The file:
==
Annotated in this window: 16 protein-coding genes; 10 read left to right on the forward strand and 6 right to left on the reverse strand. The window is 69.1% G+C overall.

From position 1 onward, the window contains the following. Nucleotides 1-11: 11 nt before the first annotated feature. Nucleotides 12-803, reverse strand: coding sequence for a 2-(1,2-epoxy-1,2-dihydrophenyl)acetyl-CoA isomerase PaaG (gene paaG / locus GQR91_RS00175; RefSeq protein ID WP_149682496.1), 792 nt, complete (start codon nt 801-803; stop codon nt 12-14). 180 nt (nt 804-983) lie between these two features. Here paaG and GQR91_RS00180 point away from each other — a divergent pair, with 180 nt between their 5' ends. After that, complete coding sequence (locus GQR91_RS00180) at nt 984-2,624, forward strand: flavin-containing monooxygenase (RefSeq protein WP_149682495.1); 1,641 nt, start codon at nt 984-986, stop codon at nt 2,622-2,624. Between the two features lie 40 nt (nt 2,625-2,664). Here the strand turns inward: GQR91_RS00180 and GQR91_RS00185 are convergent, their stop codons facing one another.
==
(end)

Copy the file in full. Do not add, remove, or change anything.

Annotated in this window: 16 protein-coding genes; 10 read left to right on the forward strand and 6 right to left on the reverse strand. The window is 69.1% G+C overall.

From position 1 onward, the window contains the following. Nucleotides 1-11: 11 nt before the first annotated feature. Nucleotides 12-803, reverse strand: coding sequence for a 2-(1,2-epoxy-1,2-dihydrophenyl)acetyl-CoA isomerase PaaG (gene paaG / locus GQR91_RS00175; RefSeq protein ID WP_149682496.1), 792 nt, complete (start codon nt 801-803; stop codon nt 12-14). 180 nt (nt 804-983) lie between these two features. Here paaG and GQR91_RS00180 point away from each other — a divergent pair, with 180 nt between their 5' ends. After that, complete coding sequence (locus GQR91_RS00180) at nt 984-2,624, forward strand: flavin-containing monooxygenase (RefSeq protein WP_149682495.1); 1,641 nt, start codon at nt 984-986, stop codon at nt 2,622-2,624. Between the two features lie 40 nt (nt 2,625-2,664). Here the strand turns inward: GQR91_RS00180 and GQR91_RS00185 are convergent, their stop codons facing one another.